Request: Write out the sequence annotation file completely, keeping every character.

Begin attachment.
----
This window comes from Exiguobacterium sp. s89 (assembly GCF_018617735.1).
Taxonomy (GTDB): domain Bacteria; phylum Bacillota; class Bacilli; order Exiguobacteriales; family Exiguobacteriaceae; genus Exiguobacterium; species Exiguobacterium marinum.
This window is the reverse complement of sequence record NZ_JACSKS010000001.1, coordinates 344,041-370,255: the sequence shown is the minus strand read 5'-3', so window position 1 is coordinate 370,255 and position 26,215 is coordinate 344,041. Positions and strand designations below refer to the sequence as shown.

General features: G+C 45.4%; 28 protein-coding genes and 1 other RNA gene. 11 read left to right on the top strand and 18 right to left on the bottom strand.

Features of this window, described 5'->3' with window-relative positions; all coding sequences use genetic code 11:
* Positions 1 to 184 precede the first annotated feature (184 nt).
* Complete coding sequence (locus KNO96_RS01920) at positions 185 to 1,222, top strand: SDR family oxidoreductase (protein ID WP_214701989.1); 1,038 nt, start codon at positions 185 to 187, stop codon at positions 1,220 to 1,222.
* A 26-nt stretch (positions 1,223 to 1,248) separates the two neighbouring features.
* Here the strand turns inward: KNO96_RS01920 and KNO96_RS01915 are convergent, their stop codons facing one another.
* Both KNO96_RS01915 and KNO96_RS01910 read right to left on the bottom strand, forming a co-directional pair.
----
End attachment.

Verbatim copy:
This window comes from Exiguobacterium sp. s89 (assembly GCF_018617735.1).
Taxonomy (GTDB): domain Bacteria; phylum Bacillota; class Bacilli; order Exiguobacteriales; family Exiguobacteriaceae; genus Exiguobacterium; species Exiguobacterium marinum.
This window is the reverse complement of sequence record NZ_JACSKS010000001.1, coordinates 344,041-370,255: the sequence shown is the minus strand read 5'-3', so window position 1 is coordinate 370,255 and position 26,215 is coordinate 344,041. Positions and strand designations below refer to the sequence as shown.

General features: G+C 45.4%; 28 protein-coding genes and 1 other RNA gene. 11 read left to right on the top strand and 18 right to left on the bottom strand.

Features of this window, described 5'->3' with window-relative positions; all coding sequences use genetic code 11:
* Positions 1 to 184 precede the first annotated feature (184 nt).
* Complete coding sequence (locus KNO96_RS01920) at positions 185 to 1,222, top strand: SDR family oxidoreductase (protein ID WP_214701989.1); 1,038 nt, start codon at positions 185 to 187, stop codon at positions 1,220 to 1,222.
* A 26-nt stretch (positions 1,223 to 1,248) separates the two neighbouring features.
* Here the strand turns inward: KNO96_RS01920 and KNO96_RS01915 are convergent, their stop codons facing one another.
* Both KNO96_RS01915 and KNO96_RS01910 read right to left on the bottom strand, forming a co-directional pair.